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La Blobs Visit Mary Culver Home

by Sandy Gilfillan

Director of Marketing
The Mary Culver Home for the Visually Impaired

Sandy Gilfillan
Chicken Little Makes a New Friend
Sandy Gilfillan
Dixie Chix Says Yeah!
Sandy Gilfillan
Spring Chicken Says, "If Its Spring In Your Heart, It Counts."
Sandy Gilfillan
"So, That's Why I Crossed the Road!"
Sandy Gilfillan
"Yes, Right There, Please!"
Sandy Gilfillan
"No worry I Don't Bite. I just love that shade of red."
Sandy Gilfillan
"You should hear what those chicks did next!"
Sandy Gilfillan
Keiko: "Make new friends and keep the old. One is silver and the other gold."

Dear Dorene,

Hello and a huge THANK YOU for coming to the Mary Culver Home for the Visually Impaired with your Silkie chickens. The ladies and the staff loved it beyond my wildest expectations! They all talked about the experience and marveled over the experience for days afterward, which is unusual given the short memories around here. I really appreciate your coming and working your magic. Here’s my "official" testimony. Feel free to edit it and use anything I’ve said in this e-mail.

Sincerely, Sandy Gilfillawn

When I told the ladies of the Mary Culver Home for the Visually Impaired that we had arranged an activity session with chickens, they were apprehensive. After all, many of the women had grown up on working farms, and the idea of chickens was not synonymous with ‘fun.’

Curiosity ruled the day, however, and a good-sized group showed up at the activity session to check out the scene.

The room fell silent when Dorene Olson arrived with four Silkie chickens nestled in a canvas carrying case with windows. She reached in, brought out the rooster, and introduced him to the group. While introducing the chickens individually, Dorene gave a brief history of the breed and their characteristics.

One resident interrupted her to say, ‘My lap is ready and waiting! I’d rather listen with a chicken in my lap.’ At that point everyone demanded a chicken.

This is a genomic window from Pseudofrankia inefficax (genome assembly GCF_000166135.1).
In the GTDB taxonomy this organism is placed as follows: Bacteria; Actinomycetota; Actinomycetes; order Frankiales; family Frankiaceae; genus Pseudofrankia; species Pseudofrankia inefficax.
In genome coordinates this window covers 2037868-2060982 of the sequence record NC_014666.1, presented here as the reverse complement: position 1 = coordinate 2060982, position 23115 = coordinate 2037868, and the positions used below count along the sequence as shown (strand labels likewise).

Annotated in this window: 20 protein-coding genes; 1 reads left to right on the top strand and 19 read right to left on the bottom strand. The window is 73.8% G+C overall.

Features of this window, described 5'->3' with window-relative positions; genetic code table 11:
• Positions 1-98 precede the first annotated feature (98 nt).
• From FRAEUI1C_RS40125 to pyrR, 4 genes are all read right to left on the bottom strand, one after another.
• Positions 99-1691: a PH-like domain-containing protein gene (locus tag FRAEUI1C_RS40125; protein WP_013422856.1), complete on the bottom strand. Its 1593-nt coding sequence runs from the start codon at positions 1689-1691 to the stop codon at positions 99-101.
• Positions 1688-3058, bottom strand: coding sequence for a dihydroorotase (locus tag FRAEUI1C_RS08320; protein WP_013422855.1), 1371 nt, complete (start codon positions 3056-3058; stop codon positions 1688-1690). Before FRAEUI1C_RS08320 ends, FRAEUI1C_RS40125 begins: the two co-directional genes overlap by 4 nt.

Dorene deftly settled chickens into laps and continued answering all the questions that flew at her. The ladies were absolutely delighted with both Dorene and the chickens.

‘They’re so calm,’ remarked one woman.

‘Like sleeping kittens,’ observed another.

‘These are not my mother’s chickens!’ exclaimed one of the older women who uses a wheelchair.

Pretty soon the activity room saw an increase in foot traffic as staff members stopped by to see the chickens and then returned to the halls to round up ladies who don’t normally attend the activity sessions. Everybody got a big kick out of the fact that the chickens laid two eggs on the drive over to the home. They passed the still-warm eggs around with the same excitement as if they were chickens.

Our activity sessions normally last one hour.

This one lasted almost two and only broke up because nothing -not even captivating chickens!- will induce the ladies to miss lunch. The Mary Culver ladies said their good-byes by begging Dorene to return.

Surprising to us is how deeply imprinted her visit was for the ladies. A week later they were still talking about her and the chickens. This is no small feat in a residence for the elderly, where memory loss is the norm. We will definitely invite Dorene back.

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